Finding a place to park the second day was a lot easier and we were able to get into the Convention Center earlier. After talking to Spice on the phone the day before and having in mind to get extra Bacaras, we headed straight for the BCC booth first thing. We were very excited not to find a line but lots of Bacara cases instead. I asked the man behind the table if I could purchase one of the busts and sure enough he was more than willing to sell it to me. That was until he asked for my ticket ... "Ticket?"- I said. So he explained tickets had been handed out to the first 100 people to make the line and that those cases were meant for them. At eight Commanders per case, there were way too many cases, far more than 100 tickets. Since I didn't feel like arguing I walked away and we headed to pick up our two pre-ordered busts at the Gentle Giant booth...
 
The GG booth although small was a focal point in the Convention. Housed within the glass walls of two display cases, were all five of the much talked about and criticized Clone Commanders busts along with other busts such as Star Wars Classics, Harry Potter an other lines. Many people surrounded the cases taking pictures of the Commanders, a symbolic way of bringing home the Fabulous Five.
 
Getting the pre-orders was an easy task. We stood in line for merely 25 minutes and were able to pick them up without any issues. Gus, the Gentle Giant Ltd representative behind the booth (no Amanda or Jewell present) was a very down to earth guy, one willing to listen to my rant about the bad handling of exclusives. While checking and crossing out our names on the pre order list he struck up a short conversation, letting us know that much to our dislike the raffles will continue for next year being seen by the company as the only fair way to give a chance to a majority of collectors. On a better note, according to what he later on told my wife when she went back for extra bags, there will be an Obi-Wan Clone Commander bust soon to be announced.
 
Around 12:30 P.M once again we headed over to the BCC booth and asked about purchasing a bust. Once again we were told they were being held back for people with early morning tickets. Since we had already accomplished what we wanted, we exited the building and gave a farewell to the convention.
 
BALTIMORE COMIC CON: WRAPPING IT UP
 
Overall Gentle Giant did a good job handling the exclusives at this Con. Both days they had 2 representatives working the booth while Gus sat, checked for ID's/ pre-orders and interacted with the fans. Items were fast and efficiently bagged so you could go about your day in a zilch. They had enough on Saturday and Sunday to take care of all 500 pre-orders, even if they were all filled within the day.
 
As far as the BCC booth is concerned, that is a different and disappointing story. The booth was not run by GG as some might think but rather by the BCC staff. Tagged as "Show Exclusives" all exclusives for the show ( this year's show offered the convention's largest line-up of show exclusives to date) were sold there. That included:
  • World War Hulk #3 Sketch variant from Marvel (shared with Toronto's Canadian National Comic Book Expo)
  • Gwen Stacy Toon Tumbler from Pop Fun Merchandising
  • Kids Love Comic Book Diner Poster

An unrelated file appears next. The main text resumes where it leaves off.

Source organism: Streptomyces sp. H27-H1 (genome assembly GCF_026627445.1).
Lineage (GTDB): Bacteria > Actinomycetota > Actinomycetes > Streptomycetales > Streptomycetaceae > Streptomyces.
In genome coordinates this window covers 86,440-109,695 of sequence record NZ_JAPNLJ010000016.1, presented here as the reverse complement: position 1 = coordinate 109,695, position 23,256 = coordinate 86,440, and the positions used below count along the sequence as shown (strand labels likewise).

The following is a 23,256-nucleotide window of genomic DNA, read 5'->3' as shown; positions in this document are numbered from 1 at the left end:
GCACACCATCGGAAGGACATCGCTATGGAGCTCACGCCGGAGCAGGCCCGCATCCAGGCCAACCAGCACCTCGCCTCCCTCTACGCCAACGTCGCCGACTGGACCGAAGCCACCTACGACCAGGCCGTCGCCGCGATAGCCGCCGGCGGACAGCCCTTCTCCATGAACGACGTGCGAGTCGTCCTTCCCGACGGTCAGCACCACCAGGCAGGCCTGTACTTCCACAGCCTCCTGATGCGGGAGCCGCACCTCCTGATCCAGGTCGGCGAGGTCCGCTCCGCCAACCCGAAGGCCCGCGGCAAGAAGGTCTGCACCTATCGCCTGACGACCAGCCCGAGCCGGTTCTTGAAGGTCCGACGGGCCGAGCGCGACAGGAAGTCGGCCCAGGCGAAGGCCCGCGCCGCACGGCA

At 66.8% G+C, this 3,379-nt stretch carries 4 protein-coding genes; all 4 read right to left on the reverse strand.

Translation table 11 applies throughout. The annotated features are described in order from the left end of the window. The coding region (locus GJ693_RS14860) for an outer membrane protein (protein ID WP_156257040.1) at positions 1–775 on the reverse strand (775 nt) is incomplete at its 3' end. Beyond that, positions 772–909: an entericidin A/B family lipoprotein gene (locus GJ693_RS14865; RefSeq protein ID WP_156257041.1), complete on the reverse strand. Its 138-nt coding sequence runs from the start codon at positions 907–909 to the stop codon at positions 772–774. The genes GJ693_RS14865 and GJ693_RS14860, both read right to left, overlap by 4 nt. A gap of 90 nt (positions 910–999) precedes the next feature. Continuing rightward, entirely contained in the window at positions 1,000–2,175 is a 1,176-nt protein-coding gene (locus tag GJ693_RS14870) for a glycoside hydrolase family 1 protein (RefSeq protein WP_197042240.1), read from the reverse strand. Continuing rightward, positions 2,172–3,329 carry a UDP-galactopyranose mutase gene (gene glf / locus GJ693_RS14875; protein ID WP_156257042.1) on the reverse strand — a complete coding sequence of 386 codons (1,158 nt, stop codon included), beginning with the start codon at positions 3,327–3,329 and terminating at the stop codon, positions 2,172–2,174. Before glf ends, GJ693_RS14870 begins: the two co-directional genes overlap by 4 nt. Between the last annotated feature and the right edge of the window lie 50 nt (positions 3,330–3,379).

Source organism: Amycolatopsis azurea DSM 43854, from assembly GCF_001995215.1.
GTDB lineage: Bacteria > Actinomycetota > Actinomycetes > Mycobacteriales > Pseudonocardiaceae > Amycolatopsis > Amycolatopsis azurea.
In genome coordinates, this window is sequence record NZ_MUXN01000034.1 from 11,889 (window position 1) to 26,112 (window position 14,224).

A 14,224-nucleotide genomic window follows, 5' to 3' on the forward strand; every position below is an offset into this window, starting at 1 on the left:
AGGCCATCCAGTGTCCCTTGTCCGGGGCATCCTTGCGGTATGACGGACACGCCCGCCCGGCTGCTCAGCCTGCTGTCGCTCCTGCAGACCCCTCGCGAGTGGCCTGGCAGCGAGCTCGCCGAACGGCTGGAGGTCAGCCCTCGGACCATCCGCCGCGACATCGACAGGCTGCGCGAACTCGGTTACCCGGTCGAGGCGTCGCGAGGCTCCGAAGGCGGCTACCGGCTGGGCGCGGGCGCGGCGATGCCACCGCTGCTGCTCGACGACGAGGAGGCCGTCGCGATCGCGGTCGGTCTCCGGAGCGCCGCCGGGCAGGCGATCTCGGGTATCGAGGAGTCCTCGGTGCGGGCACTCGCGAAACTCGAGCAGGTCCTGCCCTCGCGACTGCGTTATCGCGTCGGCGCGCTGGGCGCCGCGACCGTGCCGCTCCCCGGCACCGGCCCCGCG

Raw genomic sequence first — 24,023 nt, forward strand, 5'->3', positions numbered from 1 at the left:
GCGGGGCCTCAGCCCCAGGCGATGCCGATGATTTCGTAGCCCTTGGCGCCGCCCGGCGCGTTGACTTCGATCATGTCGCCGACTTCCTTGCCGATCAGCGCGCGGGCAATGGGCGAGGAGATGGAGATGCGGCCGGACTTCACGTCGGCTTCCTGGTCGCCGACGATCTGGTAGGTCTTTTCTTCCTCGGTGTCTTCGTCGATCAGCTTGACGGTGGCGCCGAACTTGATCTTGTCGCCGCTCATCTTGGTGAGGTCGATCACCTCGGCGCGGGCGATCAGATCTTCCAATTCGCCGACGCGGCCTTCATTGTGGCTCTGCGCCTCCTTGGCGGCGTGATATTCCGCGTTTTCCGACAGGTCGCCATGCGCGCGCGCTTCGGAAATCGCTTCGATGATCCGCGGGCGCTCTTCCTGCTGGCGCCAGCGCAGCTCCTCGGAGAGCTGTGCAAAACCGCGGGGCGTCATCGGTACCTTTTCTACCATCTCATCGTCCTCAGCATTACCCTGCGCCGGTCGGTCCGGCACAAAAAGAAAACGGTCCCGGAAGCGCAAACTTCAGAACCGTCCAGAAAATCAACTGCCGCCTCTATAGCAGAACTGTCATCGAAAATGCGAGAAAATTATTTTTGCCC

• Zombie Proof#1 BCC Edition from Moonstone
  • Madame Mirage #2 BCC Edition from Top Cow Baltimore Productions
  • Yoda/Artoo Maquette
  • Han/Luke bust ups
  • Commander Bacara bust
Issues with the BCC staff deal directly with the way the Bacara bust was handled. Sunday, after exiting the building and getting rid of our Con bracelets (disabling our chances to get back inside), we wondered outside the building taking some pictures. That's when we noticed three guys carrying one case of Bacara each. My wife stopped them and asked them how they had gotten the cases. Long story short, they told us the BCC booth was letting people buy the bust by the case and by doing so the Con had covered their trip back to Mexico, planning to sell them online. Between laughs and giggles they walked away, leaving me pretty ticked off as there was nothing we could do to get back inside. A half hour earlier we had been told by the BCC staff they couldn't sell us any busts?! To make sure they weren't bluffing, we waited. Sure enough, not too long after this incident another guy walked out with four busts. He confirmed with us the promoters had held back over 60 cases they were desperately trying to unload and were being sold without any restrictions for $60.00 each, cash only, and he had picked up extras to help out his buddies. This person also told us that some of the BCC guys at the booth, in an attempt to get rid of the remaining cases, had been pointing out to people the $200.00 mark up on Ebay. How's that for handling exclusive sales and promoting scalping?
 
There was also the fact of those working the Convention repeating over and over before they let everyone in, that the mini bust was very limited and such limitation was set by Gentle Giant and not by BCC. This alerted scalper$$ and dealers not knowing about the exclusive to go after it heading straight for the booth.
 
In all we had a kick out of our trip and seeing so many comic books, getting lots of them for my kid and admiring the talent of so many artists, their drawings and sketches, including those by former Sandtroopers owner Pat Carlucci and his voluptuous women. Downtown Baltimore was filled with friendly people and we loved going up the World Trade Center Tower, Maritime Museum and having dinner at the Hard Rock Cafe. Unfortunately, the disorganized handling of Bacara surely made some heads fume in frustration. Hopefully the bad wrap they've gotten as far as exclusives, will serve as a lesson to be learned, improving their distribution methods for the near future.